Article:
Last fall, the chefs at beloved Mission District haunt Roosevelt Tamale Parlor wrapped up their last corn husks—and the eatery’s 100 years on 24th Street. Now, a new Mexican restaurant has finally arrived to fill the tamale-shaped void. Childhood buddies Hector Ordaz and Norberto Granillo plan to host a grand opening for their new taqueria, Tacos del Barrio, with a fiesta on Cinco de Mayo.
Ordaz and Granillo both hail from Mexico City, where they learned to make authentic street tacos. The two friends fill theirs with a choice of asada, lengua, carnitas, cabeza, pastor or shrimp. They also designed a full salsa bar at the taqueria so diners can load up their tacos with cilantro, peppers and six different types of salsa.
The duo isn’t taking their Mission District location lightly, either. According to Ordaz, the neighbors are still mourning the loss of Roosevelt Tamale Parlor and have asked him to preserve the parlor’s old-school red and green neon signage.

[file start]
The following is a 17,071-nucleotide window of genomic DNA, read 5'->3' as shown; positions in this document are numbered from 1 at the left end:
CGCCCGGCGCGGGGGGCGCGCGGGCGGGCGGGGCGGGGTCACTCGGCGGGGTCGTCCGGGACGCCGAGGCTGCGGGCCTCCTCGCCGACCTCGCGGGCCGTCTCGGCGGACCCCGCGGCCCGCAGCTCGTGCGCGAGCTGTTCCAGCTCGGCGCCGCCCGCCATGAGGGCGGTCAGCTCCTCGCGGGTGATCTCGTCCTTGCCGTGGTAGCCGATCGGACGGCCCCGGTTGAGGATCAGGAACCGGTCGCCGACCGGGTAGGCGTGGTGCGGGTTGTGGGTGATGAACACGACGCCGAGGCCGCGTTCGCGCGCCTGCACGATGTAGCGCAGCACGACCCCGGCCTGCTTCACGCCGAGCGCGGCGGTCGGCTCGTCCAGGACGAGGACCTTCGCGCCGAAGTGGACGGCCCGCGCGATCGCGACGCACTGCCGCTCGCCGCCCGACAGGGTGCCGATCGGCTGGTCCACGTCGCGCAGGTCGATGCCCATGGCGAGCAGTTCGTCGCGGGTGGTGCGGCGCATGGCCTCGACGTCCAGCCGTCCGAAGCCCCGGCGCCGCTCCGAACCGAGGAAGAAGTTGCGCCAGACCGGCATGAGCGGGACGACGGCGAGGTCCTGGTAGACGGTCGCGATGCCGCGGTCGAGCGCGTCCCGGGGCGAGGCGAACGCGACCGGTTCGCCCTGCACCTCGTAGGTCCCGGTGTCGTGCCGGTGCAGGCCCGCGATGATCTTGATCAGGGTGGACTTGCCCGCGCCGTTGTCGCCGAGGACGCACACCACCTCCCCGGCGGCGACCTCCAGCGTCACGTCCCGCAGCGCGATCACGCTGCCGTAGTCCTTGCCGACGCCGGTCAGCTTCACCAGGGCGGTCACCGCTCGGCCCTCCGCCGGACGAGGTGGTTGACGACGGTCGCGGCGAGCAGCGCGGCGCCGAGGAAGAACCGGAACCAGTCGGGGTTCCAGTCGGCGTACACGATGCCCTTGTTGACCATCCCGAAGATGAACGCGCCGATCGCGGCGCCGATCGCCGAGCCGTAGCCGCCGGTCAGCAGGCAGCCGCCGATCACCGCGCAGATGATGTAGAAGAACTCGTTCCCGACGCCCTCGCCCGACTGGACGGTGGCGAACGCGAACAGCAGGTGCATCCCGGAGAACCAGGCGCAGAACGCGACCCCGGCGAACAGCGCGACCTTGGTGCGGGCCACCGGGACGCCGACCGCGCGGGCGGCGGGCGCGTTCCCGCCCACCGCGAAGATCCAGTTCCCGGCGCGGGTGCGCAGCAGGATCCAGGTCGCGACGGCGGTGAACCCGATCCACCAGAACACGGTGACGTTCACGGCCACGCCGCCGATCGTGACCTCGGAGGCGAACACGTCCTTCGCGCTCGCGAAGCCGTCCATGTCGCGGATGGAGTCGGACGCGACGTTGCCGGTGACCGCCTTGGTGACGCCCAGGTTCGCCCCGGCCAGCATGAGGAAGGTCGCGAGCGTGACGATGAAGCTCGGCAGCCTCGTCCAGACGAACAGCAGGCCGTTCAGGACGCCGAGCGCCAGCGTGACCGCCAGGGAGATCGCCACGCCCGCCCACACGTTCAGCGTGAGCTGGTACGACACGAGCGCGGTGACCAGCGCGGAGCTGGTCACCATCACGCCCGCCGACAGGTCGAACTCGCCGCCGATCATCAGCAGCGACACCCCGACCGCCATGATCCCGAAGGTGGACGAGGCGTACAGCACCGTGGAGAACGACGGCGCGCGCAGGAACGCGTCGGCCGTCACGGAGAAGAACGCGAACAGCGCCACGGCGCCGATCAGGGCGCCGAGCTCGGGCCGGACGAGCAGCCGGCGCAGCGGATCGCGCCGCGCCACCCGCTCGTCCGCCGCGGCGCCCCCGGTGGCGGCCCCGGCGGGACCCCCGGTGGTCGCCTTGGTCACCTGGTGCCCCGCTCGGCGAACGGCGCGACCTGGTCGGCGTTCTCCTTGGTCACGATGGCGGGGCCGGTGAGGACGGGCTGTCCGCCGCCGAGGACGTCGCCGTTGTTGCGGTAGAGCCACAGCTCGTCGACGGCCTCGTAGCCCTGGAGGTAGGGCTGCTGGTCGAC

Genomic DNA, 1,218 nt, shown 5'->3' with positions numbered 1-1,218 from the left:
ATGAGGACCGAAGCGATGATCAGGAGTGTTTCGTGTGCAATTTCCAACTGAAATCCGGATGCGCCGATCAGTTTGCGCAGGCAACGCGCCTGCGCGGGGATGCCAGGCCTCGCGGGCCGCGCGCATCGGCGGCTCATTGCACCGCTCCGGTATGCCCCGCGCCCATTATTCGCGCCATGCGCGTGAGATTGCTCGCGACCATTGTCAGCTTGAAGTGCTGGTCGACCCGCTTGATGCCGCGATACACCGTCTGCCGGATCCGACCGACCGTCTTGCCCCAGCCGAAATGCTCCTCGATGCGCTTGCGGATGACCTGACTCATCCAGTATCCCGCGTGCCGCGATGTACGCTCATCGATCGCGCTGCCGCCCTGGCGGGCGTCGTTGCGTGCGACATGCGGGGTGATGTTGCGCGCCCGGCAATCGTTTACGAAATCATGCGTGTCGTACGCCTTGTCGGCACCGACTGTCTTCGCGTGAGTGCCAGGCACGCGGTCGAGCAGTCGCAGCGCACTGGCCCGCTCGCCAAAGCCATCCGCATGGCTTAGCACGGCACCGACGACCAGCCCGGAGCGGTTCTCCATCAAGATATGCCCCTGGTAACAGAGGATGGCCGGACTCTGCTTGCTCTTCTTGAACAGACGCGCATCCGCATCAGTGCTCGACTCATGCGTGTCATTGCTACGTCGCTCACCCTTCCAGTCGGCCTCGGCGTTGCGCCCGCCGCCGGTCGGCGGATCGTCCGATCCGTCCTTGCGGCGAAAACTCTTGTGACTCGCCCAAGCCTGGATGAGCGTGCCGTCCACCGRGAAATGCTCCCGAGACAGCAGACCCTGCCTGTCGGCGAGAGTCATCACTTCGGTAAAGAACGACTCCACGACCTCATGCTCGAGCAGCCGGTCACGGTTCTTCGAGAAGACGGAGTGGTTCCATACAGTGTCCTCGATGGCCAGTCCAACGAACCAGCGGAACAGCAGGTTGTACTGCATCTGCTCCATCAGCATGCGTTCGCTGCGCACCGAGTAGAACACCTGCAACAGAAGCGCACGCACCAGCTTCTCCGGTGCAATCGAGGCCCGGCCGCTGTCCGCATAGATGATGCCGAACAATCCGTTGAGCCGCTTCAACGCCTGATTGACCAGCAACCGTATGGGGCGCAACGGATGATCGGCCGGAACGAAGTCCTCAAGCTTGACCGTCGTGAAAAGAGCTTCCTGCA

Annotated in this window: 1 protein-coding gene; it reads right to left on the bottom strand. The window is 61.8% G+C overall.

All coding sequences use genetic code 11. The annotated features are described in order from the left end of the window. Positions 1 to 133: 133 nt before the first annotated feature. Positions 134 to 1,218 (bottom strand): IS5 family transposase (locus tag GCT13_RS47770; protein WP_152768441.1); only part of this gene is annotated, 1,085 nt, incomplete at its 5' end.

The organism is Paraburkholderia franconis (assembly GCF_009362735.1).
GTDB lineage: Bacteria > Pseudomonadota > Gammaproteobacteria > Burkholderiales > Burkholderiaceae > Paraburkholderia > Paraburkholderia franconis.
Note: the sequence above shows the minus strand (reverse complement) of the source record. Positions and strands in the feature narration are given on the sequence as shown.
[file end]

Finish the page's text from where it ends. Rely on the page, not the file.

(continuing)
“We want to do that for the community,” he said. “We really respect their history.”
Tacos del Barrio may be Ordaz and Granillo’s first restaurant venture, but Ordaz has been working in kitchens throughout the Bay Area for years. He was a chef at the now-closed Cafe de Paris L’Entrecote in Pacific Heights, as well as Gott’s Roadside in the Ferry Building. He also helped launch the Umami Burger chain locally.
The taqueria is decked out in red, orange, yellow and blue in a show of support for San Francisco’s three sports teams. Likewise, Ordaz said the name of the taqueria is an attempt to fuse Mexico City with his adopted hometown.
“El barrio is where we came from, and el barrio is where we live now,” he said. “Maybe it’s just my dream, but I would like for people to know that we love this part of the city.”
The new restaurant’s Cinco de Mayo party will pop off at 5 p.m. Friday, when guests will be greeted with free ceviche, aguachile guacamole and chicharrones. Revelers can toast to Mexico’s historic victory over the Second French Empire with wine cocktails and micheladas. A trio of guitarists, an accordion player and a tuba player will keep the fiesta fully lit all night long.
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